# Derivative of 1/(1+x) by First Principle

The derivative of 1/(1+x) is equal to -1/(1+x)2. In this post, we will find the derivative of 1 divided by 1+x using the limit definition, that is, by the first principle.

The first principle of derivatives says that the derivative of a function f(x) is given by the following limit:

$\dfrac{d}{dx}(f(x))$ $=\lim\limits_{h \to 0} \dfrac{f(x+h)-f(x)}{h}$ …(I)

## Derivative of 1/(1+x) using Limit Definition

To find the derivative of 1/1+x using definition, we will put f(x)=$\frac{1}{1+x}$ in the above Equation (I).

So we have

f(x+h) = $\dfrac{1}{1+x+h}$

Therefore, f(x+h)-f(x) = $\dfrac{1}{1+x+h}-\dfrac{1}{1+x}$

= $\dfrac{1+x-1-x-h}{(1+x+h)(1+x)}$

= $\dfrac{-h}{(1+x+h)(1+x)}$

So using (I), the derivative of 1/1+x is equal to

$\dfrac{d}{dx}(\dfrac{1}{1+x})$ = $\lim\limits_{h \to 0} \dfrac{\frac{-h}{(1+x+h)(1+x)}}{h}$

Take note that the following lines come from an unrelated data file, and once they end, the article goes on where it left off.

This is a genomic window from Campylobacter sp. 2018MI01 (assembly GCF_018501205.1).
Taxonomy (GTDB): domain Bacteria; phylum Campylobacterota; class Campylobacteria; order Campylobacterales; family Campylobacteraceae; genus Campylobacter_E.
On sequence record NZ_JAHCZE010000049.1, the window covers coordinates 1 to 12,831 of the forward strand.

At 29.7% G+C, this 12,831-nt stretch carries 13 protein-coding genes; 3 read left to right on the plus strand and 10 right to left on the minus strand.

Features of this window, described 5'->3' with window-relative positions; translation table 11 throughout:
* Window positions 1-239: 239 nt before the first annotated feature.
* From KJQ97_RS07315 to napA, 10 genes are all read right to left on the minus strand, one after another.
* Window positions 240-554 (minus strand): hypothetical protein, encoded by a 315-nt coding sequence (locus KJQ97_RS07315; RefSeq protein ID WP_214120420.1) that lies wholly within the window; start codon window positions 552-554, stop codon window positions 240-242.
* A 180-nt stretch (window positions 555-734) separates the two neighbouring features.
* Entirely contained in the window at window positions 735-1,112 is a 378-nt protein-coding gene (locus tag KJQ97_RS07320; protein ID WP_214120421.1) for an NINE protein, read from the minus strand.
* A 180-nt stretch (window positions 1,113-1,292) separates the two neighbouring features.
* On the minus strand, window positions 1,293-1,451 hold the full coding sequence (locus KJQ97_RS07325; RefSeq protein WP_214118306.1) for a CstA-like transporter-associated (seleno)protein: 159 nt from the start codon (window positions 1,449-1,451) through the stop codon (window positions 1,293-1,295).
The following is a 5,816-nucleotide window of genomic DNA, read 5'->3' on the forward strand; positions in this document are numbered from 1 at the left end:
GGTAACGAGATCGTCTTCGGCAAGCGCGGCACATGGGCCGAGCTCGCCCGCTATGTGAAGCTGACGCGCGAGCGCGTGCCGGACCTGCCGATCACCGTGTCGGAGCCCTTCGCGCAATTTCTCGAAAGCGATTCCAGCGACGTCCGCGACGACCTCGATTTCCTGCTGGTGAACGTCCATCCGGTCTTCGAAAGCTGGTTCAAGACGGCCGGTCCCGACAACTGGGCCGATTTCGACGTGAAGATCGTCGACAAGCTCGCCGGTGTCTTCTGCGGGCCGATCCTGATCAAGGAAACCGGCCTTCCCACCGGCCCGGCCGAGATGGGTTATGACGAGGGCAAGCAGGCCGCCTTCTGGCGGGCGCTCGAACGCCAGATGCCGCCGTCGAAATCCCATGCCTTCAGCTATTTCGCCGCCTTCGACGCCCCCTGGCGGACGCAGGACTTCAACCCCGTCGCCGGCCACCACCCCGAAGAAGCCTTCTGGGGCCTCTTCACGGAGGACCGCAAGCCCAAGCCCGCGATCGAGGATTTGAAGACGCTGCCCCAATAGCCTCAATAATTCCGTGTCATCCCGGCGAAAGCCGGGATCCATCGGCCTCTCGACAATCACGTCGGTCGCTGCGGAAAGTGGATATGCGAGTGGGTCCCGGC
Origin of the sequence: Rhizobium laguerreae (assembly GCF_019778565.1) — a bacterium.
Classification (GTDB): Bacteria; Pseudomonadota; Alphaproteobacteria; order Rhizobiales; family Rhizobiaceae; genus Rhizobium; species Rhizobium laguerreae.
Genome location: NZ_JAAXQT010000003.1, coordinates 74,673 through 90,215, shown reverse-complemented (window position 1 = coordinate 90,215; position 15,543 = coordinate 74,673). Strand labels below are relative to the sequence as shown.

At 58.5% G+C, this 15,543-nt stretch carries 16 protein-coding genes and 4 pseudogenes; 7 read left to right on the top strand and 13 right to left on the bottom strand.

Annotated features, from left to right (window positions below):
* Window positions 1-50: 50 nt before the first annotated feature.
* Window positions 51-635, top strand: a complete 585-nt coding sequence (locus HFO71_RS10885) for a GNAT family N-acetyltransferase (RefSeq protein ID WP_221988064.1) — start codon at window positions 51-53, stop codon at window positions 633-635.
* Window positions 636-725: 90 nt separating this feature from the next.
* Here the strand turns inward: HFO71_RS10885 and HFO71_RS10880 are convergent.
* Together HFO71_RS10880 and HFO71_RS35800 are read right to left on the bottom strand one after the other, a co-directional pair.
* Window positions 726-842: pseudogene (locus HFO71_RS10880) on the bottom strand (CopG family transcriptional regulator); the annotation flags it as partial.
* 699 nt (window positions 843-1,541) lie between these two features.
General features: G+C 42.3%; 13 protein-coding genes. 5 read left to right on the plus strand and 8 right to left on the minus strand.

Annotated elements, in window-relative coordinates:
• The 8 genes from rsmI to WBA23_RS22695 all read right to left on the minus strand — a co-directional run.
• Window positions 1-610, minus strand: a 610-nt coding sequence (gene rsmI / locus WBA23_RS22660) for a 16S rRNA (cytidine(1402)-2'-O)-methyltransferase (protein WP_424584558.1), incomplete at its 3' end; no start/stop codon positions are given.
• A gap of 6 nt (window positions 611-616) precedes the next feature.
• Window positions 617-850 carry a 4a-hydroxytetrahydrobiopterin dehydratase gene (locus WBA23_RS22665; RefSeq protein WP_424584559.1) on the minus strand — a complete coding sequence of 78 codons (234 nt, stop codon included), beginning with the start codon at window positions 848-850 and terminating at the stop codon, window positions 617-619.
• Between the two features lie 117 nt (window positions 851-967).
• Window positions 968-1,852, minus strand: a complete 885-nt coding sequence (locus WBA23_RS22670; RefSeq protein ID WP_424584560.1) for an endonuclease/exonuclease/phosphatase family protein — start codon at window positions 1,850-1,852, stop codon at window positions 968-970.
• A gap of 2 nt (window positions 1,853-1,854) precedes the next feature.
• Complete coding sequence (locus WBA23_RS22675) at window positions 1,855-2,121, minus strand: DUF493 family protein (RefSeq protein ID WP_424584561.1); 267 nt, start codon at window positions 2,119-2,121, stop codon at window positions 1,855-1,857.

= $\lim\limits_{h \to 0} \Big[\dfrac{-h}{(1+x+h)(1+x)} \times \dfrac{1}{h} \Big]$

= $\lim\limits_{h \to 0} \dfrac{-1}{(1+x+h)(1+x)}$

= $\dfrac{-1}{(1+x+0)(1+x)}$

= $\dfrac{-1}{(1+x)^2}$

Thus, the derivative of 1/1+x using definition is equal to -1/(1+x)2. This is proved by the first principle of derivatives.

Question: What is the derivative of 1/(1+x) at x=1?

From above, we obtain that

$\Big[ \dfrac{d}{dx}(\dfrac{1}{1+x})\Big]_{x=1}$ = $\Big[ \dfrac{-1}{(1+x)^2}\Big]_{x=1}$

= $\dfrac{-1}{(1+1)^2}$

= $\dfrac{-1}{2^2}$

= $\dfrac{-1}{4}$

So the derivative of 1/(1+x) at x=1 is equal to -1/4.